Quad plan to tackle illegal fishing could become latest source of US-China tensions
- The leaders of the security pact are set to announce details of the plan at their meeting in Tokyo on Tuesday
- One US official says Chinese ships are behind most illegal fishing in the Indo-Pacific but analysts warn of the risk of confrontation between coastguard ships
Fishing is expected to become a new front of contention between China and the United States as the leaders of the Quad group plan to unveil a new initiative aimed at curbing illegal fishing in the Indo-Pacific.
Chinese observers said the plan could compromise China’s maritime strength in the South China Sea and risked increasing tensions in the region.
US President Joe Biden will meet the other leaders of the Quad countries – Japanese Prime Minister Fumio Kishida, Indian Prime Minister Narendra Modi and newly elected Australian Prime Minister Anthony Albanese – in Tokyo on Tuesday when they are expected to announce details of the plan.
The initiative would use satellite technology to connect existing surveillance centres in Singapore, India and the Pacific to create a tracking system to monitor illegal fishing in the Indian and Pacific oceans, the Financial Times reported, citing an unnamed US official.
This would also allow the Quad countries to track illegal fishing activities even when fishing boats turned off their transponders, said the official, who alleged that Chinese fishing boats were responsible for 95 per cent of illegal fishing in the Indo-Pacific.
“We’re going to provide a global capacity that will link the systems together to be able to track illegal shipping for the first time,” the official was quoted as saying.
Zhang Mingliang, a Southeast Asian affairs specialist at Jinan University in Guangzhou, said the latest initiative was likely to win support from Southeast Asian countries, particularly those that opposed China’s claims in the South China Sea.
“This is a part of the US strategy against China, which also meets the needs of the littoral countries in the South China Sea and will strengthen the maritime collaboration capability against China while weakening China’s strength in the waters.”
China’s fishing fleet, which includes privately owned vessels and commercial trawlers from state-owned companies, have been travelling further afield, seeking new fishing grounds in Southeast Asia, West Africa, South America and in the South Pacific as result of depleted fish stocks in Chinese waters.
But Chinese fleets have often been accused of defying international law to carry out illegal, unreported and unregulated fishing, using prohibited equipment, capturing protected species such as turtles and seals and abusing migrant crews, according to a recent report by the Environmental Justice Foundation.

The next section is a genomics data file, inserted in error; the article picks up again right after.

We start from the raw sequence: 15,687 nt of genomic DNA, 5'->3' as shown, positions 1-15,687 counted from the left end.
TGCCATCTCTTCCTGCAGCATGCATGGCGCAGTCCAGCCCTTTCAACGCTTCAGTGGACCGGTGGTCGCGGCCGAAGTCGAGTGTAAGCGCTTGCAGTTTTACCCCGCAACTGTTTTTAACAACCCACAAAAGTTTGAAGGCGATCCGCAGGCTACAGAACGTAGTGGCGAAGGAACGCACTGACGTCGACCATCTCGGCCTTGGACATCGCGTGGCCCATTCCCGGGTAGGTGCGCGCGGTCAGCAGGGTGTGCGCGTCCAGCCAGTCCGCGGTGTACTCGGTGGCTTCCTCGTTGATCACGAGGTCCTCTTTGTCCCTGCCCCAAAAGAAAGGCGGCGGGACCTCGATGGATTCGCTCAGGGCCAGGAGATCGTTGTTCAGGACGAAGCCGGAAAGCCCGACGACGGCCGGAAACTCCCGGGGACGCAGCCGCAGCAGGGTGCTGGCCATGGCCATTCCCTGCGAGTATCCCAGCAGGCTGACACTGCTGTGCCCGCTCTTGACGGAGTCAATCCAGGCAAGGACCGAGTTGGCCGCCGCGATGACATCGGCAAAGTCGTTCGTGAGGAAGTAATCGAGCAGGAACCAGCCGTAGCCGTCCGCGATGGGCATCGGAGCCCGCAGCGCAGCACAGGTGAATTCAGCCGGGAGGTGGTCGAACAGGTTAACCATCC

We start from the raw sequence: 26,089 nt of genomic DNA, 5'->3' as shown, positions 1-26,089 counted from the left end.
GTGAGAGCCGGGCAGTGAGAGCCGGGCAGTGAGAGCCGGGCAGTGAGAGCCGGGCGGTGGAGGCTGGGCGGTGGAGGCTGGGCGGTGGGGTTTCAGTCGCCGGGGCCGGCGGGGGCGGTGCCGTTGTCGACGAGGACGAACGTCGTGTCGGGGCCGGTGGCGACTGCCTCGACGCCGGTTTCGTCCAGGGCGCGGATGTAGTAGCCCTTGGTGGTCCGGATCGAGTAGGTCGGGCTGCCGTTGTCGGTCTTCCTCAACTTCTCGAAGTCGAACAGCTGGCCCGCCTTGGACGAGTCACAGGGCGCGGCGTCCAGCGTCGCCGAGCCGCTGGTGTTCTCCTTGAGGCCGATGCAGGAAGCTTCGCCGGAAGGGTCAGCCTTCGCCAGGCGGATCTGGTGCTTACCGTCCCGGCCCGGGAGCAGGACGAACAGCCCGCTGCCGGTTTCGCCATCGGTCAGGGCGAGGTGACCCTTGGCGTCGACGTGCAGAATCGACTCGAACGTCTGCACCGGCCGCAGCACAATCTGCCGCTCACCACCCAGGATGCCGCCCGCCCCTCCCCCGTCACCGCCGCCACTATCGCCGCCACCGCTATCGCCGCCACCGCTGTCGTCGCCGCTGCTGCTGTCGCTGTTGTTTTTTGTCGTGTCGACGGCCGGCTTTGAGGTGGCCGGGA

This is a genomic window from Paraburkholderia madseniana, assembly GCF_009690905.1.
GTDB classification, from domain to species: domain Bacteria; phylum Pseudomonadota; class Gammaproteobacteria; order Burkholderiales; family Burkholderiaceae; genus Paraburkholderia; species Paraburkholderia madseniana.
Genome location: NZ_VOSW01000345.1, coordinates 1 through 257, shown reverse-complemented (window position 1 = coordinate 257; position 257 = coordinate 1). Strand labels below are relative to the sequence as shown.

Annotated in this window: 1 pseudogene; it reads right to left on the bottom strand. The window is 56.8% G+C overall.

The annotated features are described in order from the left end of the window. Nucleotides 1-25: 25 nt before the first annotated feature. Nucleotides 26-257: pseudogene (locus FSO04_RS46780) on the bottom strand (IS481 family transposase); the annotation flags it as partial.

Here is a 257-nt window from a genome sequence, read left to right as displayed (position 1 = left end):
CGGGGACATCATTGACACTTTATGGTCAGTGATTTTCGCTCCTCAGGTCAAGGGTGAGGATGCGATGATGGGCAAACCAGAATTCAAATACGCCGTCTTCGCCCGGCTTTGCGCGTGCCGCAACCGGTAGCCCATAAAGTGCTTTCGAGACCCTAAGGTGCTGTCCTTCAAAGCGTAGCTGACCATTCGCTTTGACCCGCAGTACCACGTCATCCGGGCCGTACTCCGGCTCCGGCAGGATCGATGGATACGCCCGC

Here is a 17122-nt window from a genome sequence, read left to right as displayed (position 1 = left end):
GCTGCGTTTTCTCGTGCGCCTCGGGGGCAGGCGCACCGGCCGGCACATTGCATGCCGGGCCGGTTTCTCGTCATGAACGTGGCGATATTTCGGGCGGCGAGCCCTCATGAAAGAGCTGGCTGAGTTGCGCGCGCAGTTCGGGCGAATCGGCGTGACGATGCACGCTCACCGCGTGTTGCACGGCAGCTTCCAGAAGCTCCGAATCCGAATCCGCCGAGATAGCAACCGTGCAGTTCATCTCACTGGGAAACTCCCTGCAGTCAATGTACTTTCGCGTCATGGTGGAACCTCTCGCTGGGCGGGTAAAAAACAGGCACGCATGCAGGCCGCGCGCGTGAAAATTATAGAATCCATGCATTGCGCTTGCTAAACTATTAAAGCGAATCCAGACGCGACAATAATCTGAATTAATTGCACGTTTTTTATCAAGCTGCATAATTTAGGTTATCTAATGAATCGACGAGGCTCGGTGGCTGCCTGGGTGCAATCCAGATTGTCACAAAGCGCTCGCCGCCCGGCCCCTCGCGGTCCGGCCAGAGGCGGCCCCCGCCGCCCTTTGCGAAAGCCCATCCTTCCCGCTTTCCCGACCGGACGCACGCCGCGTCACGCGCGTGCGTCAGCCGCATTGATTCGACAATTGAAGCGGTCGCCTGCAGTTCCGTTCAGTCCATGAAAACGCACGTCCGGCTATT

Their behaviour has been criticised by local fishermen and environmentalists and caused diplomatic rows with countries around the South China Sea but also as far away as Argentina, Palau and Sierra Leone.
It remains unclear how the Quad countries would deal with illegal fishing activities detected by the new tracking system, but Chen Xiangmiao, an associate research fellow at the National Institute for South China Sea Studies, said the new initiative would not just deal a blow to China’s fishing boats but also pave the way for further information-sharing among the four countries to counter China’s influence.
“It’s not common for countries to share such information among their law enforcement agencies,” Chen said. “That means, they could share not just information about fishing boats but also naval ships and coastguard vessels.”
Chen said the latest initiative would also be part of the US strategy to integrate its maritime forces, including the US Coast Guard, to counter China’s growing presence in the South China Sea and the South Pacific.
During a summit with members of the Association of Southeast Asian Nations earlier this month, Biden announced the future deployment of a US Coast Guard vessel to the region to help bolster its maritime security.
But while the Chinese and US navies are regulated by a non-binding code to manage their encounters and prevent tensions escalating, no such measures are in place for their respective coastguards.
Chen said that because coastguard vessels were often armed “any potential confrontations of coastguard vessels would be no less than between warships”.
“Will the US coastguard vessels resort to force if the Chinese fishing boats refuse to comply? And what would the US Coast Guard do when facing Chinese fishing boats and the Chinese coastguard?” Chen said.
“While there are many questions to be answered, one thing sure to raise concerns is that the encounters of coastguards will potentially intensify tensions in the region.”
Author: Laura Zhou, SCMP